[Originally published in the Monroe News on October 28, 2022]
My life continues to enter new and fascinating stages of parenting. Though they feel unique to me I’m sure others out there have found themselves in similar positions. My wife and I have our 3 older boys all in high school now. On the plus side it is handy all having them in the same school again. On the down side, the tuition bill is really a kick in the pants. Our oldest is a senior and so that brings all sorts of extra emotional experiences like watching them go through senior nights, witnessing them playing their last soccer game of the season and a last cross-country meet. There’s also the senior pictures and all the other fun of getting ready for graduation. Maybe the biggest task of them all is the college hunt. It was quite overwhelming back in April when we began to make some college visits. I’m not sure what was more daunting, picturing our oldest getting ready to go off to school, or looking at what a year of school was going to cost.
On the flip side of all the high school parenting we are doing, my wife and I also have a 3-year old and a 9-month old. After years of being out of diapers and bottles here we are, having started all over again. We’re learning quickly how parenting, especially with babies and toddlers, is a young person’s game. Getting up with kids in the middle of the night is one thing in your 20s when you’re used to staying up late; but it is another thing entirely in your 40s when a 10pm bedtime is your friend. One of the things we do enjoy about having both older and younger kids is the interaction between the two age groups. The younger ones of course just adore the older ones and watch everything they do. The older ones have been pretty caring and helpful in loving their little siblings. The funniest part of it all, and we’ve heard this happens in other families, is when our oldest is handling the baby and strangers ask him if it is his own child. He handles it with a blush.
Here’s the thing, as challenging as all of it can be, and it often is, I wouldn’t trade any of it or give it up for a second. Sure, having our second generation of kids now in our middle age has certainly changed up our lives and our plans. My free time is pretty much non-existent between helping my teenagers around with their school activities and taking care of all the needs of a baby and also that thing called work. But it is great. Genuinely great. It is great because parenting has helped to teach me one of life’s most powerful lessons: to deny oneself. My life isn’t all about me.
Anyone who teaches that our human lives are about self-actualization and seeking and fulfilling all of our inner desires doesn’t know what they are talking about. That isn’t how the human life or the human race works. One way or another we’re going to learn the lesson, the easy way or the hard way, that when our life is all wrapped up in ourselves and we are the center of all we do we’re going to ultimately find nothing but emptiness. So deny yourself. Love your neighbor. Sacrifice. Put the needs of your loved ones, especially family, first. Find joy in all the people around you and you will also find joy for yourself.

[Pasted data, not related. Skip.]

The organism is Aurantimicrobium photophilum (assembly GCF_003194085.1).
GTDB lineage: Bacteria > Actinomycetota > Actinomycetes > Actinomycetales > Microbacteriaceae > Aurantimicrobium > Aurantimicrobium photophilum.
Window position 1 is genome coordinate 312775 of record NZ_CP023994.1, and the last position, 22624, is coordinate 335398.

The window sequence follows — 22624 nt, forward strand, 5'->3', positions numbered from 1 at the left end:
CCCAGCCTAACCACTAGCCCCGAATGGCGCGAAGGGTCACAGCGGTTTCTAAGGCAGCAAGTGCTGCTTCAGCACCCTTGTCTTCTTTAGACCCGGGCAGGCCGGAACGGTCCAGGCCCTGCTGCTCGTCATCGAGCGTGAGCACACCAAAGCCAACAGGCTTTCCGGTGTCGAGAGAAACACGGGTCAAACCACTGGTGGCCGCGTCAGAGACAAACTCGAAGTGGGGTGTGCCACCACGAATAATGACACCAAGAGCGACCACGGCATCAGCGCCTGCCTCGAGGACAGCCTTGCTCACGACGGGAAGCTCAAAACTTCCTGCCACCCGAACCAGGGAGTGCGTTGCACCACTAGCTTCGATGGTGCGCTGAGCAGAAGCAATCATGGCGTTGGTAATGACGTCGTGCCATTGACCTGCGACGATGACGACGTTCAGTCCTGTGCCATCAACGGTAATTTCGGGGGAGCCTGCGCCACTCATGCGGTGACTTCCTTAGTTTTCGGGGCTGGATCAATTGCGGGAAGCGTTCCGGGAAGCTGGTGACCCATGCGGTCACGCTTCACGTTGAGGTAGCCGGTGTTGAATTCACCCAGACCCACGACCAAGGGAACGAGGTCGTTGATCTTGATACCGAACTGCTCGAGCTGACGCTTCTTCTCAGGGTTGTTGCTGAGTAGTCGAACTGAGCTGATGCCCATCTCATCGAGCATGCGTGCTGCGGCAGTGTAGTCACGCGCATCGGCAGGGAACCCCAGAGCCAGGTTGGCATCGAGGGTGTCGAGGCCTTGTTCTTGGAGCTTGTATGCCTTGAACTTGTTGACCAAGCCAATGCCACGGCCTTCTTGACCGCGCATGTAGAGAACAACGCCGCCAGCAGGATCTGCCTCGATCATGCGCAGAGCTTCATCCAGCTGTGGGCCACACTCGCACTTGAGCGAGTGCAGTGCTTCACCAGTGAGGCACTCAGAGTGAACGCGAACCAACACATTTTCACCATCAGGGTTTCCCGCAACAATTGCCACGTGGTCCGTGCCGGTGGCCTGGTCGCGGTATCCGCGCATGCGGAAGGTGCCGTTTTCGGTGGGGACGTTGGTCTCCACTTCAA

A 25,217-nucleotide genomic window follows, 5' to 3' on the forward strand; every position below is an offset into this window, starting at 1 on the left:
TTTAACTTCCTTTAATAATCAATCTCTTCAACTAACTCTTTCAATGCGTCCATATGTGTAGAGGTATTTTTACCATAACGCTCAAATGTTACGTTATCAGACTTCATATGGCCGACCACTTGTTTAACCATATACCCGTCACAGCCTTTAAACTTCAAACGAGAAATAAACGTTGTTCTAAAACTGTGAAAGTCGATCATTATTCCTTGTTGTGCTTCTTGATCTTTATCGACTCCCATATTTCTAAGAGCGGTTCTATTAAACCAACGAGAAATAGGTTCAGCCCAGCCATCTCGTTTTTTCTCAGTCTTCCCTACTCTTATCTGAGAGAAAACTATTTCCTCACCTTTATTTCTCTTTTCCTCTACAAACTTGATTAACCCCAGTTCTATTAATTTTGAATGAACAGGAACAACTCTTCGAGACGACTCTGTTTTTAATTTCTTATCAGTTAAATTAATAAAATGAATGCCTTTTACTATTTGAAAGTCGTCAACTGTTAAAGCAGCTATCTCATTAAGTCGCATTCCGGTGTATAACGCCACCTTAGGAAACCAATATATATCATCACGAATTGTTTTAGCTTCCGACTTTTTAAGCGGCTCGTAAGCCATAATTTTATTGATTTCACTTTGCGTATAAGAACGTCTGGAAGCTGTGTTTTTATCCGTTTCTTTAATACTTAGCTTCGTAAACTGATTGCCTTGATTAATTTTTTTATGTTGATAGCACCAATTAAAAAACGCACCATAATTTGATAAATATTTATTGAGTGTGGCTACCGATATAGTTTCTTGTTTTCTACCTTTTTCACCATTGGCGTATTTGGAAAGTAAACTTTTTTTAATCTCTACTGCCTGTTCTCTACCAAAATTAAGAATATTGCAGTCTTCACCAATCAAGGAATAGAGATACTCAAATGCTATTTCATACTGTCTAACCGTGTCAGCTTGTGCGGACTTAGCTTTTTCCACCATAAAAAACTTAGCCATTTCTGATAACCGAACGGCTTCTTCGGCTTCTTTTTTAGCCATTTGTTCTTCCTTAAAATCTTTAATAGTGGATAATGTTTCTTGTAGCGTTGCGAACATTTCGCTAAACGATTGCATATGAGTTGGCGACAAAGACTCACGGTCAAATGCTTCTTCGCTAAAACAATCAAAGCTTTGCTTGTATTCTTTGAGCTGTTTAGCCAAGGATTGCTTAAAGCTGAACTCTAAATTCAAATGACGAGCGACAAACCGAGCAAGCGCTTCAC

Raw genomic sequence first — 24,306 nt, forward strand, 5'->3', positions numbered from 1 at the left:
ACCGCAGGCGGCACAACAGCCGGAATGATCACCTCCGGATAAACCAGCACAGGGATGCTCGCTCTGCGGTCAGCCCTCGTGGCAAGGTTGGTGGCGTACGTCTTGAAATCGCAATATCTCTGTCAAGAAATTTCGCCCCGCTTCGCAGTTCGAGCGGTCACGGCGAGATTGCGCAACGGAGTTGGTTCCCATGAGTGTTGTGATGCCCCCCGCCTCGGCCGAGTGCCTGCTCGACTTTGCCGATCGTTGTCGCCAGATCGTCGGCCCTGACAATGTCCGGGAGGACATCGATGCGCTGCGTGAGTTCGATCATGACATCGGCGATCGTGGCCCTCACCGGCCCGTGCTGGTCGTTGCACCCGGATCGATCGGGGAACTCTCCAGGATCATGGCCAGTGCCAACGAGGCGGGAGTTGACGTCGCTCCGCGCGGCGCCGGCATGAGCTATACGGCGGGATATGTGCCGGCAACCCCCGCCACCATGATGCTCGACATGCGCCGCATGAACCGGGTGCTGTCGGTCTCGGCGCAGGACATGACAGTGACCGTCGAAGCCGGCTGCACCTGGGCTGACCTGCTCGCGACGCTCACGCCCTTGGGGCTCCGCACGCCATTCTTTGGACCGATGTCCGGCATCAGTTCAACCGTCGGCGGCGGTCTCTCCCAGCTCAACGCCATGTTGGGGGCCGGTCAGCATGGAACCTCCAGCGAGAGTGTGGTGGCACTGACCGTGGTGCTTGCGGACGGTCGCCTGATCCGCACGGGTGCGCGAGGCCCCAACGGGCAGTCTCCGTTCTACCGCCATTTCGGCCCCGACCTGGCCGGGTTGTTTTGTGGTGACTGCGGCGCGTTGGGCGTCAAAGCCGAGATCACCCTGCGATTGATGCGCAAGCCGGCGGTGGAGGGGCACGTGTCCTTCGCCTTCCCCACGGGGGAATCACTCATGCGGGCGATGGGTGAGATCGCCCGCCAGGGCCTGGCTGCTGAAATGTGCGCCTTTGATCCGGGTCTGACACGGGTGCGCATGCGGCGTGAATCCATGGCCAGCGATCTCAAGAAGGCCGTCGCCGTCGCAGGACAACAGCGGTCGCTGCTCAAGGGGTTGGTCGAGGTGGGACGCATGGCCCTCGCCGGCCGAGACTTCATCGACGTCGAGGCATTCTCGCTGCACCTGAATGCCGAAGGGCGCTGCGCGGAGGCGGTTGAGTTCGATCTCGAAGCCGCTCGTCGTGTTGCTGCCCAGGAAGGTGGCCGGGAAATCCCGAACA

We need to teach this to our children as well. Whether we have kids of our own or whether we are teachers or grandparents or others who help to care for and raise the next generation. This task falls upon all adults in one way or another. I’m heartbroken when I hear studies suggesting our kids and our teens are more lonely and depressed now than at any point in history. Why is this? Well at least one reason is that we have become a selfish people. We’re being taught by all the influences around us that our lives are about ourselves. Teens are obsessed with gaining followers on social media and putting themselves out there on all the different platforms to garner attention. And so often this version of self that is put out there is a facade, a fake, a version of self constructed for attention. When we get all wrapped up in ourselves it should come as no surprise that loneliness follows.
No matter what the world offers, no matter what new laws and proposals our states suddenly make legal, no matter what everyone else says is okay or right, we need to teach our kids where true joy is found. We need to teach our kids what real truth and real love look like. God’s Word is a good foundation for all of this. What a privilege, what a gift, what a massive responsibility it is that has been thrust upon us as parents, but also as adults who simply have influence over young people, to be able to give them the gift of God’s Word, of God’s truth for their lives. If we really truly love them, and we really want what’s best for them, then this is the way. Give them foundations and strength and hope in the way of Jesus. He is our joy and our happiness and our truest brother and friend in this life. He’s also Lord and Savior. Jesus is the way, Jesus is the truth, Jesus is the life.
To God be the glory.
Mark Witte is the pastor at Grace Lutheran Church.
You can contact him at firstname.lastname@example.org